By Amy Watts and Manuel Padilla
Haiti Project Co-coordinators
The astonishing collapse of Port-au-Prince’s cityscape, three years ago, is often cited as an enduring witness to the bleeding of the definition of natural disaster into the definition of man-made disaster. Where does one begin and the other end? One of the lone structures that still stood, and that still stands from before the earthquake, near the airport is a hotel built during the time of Aristide. It was an example of a new set of standards for building codes implemented by the government. A building needs structural integrity to survive such a shock. But what we address in building codes we often neglect in our own relationships. Society needs standards too. Society needs structural integrity to survive and thrive.
Pax Christi Port-au-Prince is working to put in place the deep foundation and flexibility of community to newly address the instabilities in Haitian society, starting right where they grew up, in Cite Soleil. They are doing this at great personal cost and with real joy.
In this, the year of faith, we can learn a great deal from the staff and community in a place like Cite Soleil. Many characterize faith, and with it hope, as beliefs and expectations of things in the absence of the evidence, or even despite it. This is not only an unsatisfactory definition of these words but it puts them in the wrong category altogether. Faith and hope are not passive psychological responses to adversity where no alternatives exist for coping. They are the antithesis of that. Faith and hope do not simply function to shelter us from pain and difficulty. Instead, they cast a light. They help create the serene disposition, the very conditions for us to be able to think clearly, to navigate and engage with adversity, to see the reasons and the resources we have available to us to creatively, and with conviction, overcome. With faith and hope, we are given the space to pull ourselves together, to stop simply reacting out of fear of failure born of our own inadequacy. They are like the ‘first position’ in ballet from which all other movements derive, making the music, whether it be harmonic or dissonant, capable of being danced.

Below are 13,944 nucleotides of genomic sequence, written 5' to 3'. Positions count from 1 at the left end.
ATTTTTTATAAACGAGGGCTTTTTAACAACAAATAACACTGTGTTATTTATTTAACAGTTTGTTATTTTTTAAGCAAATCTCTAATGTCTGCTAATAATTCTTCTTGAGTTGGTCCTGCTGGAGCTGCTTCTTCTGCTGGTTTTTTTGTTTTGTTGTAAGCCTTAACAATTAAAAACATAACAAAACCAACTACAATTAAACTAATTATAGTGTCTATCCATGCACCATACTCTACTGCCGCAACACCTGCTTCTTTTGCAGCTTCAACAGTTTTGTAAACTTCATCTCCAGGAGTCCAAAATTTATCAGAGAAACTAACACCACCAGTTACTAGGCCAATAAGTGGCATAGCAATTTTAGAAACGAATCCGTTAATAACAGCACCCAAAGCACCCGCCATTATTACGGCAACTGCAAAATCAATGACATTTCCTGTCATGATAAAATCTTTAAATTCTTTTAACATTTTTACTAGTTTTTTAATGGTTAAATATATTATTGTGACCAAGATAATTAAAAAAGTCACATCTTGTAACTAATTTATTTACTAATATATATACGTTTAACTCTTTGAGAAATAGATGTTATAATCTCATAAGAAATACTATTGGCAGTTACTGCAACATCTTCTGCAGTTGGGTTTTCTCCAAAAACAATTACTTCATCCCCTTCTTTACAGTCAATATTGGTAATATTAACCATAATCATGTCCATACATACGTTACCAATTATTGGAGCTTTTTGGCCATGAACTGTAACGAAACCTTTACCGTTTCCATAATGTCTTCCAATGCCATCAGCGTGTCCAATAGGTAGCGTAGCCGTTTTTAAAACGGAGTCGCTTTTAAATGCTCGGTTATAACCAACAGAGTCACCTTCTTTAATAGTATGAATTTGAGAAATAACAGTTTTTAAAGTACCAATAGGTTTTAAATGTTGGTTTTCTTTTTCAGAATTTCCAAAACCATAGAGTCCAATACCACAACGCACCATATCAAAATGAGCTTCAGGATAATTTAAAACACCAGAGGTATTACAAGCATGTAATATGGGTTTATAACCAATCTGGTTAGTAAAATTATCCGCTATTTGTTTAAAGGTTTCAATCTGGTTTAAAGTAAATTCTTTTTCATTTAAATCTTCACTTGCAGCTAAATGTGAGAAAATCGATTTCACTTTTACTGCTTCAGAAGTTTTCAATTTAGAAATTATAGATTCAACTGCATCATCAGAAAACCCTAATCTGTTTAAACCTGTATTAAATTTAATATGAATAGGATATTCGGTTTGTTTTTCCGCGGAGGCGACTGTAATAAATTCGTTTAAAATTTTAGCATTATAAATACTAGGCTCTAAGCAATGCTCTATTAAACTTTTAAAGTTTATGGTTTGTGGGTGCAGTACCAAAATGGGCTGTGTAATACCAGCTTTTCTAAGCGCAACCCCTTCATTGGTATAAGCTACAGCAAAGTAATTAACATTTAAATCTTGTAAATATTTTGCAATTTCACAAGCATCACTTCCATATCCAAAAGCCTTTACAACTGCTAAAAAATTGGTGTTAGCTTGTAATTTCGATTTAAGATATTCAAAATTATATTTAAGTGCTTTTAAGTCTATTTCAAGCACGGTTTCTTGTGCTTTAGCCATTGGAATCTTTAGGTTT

From this ‘first position’ of faith and hope, so much has been accomplished in the peace education and community building programs of Pax Christi Port-au-Prince. They are dancing. Many of you have been following our SAKALA collaboration with PCPAP and we are happy to report that our joint efforts will continue through this year. We at Pax Christi USA are grateful for foundation and membership support that has made another year possible to support our Haitian sister organization. Our main goals for the upcoming year will include 1) Implementing the peace education curriculum, specially designed to compliment their peace and soccer program, 2) Institutional capacity building, focusing on program creation and evaluation and grant writing skills, and 3) Continuing to build a sustaining network for Pax Christi Port-au-Prince’s long term relational and financial needs.
Thank you for your continued support for this important peacebuilding work. You may always contact us at firstname.lastname@example.org and email@example.com for more information or to find out ways you can support PCPAP and the collaborative goals with PCUSA. If you have not seen the short film documenting their work, please order your copy of Cite Soleil: Sun, Dust, and Hope today and share it with others who may be interested.
If you feel called to help sustain the collaboration this year, checks can be made out to Pax Christi USA with “SAKALA” in the memo line and mailed to 1225 Otis St NE, Washington, D.C. 20017.
For further reflections on Haiti and the work of Pax Christi Port-au-Prince, please read Lape in Cite Soleil by Pax Christi Michigan member Kim Redigan as well as the Pax Christi Florida report from their Haiti trip.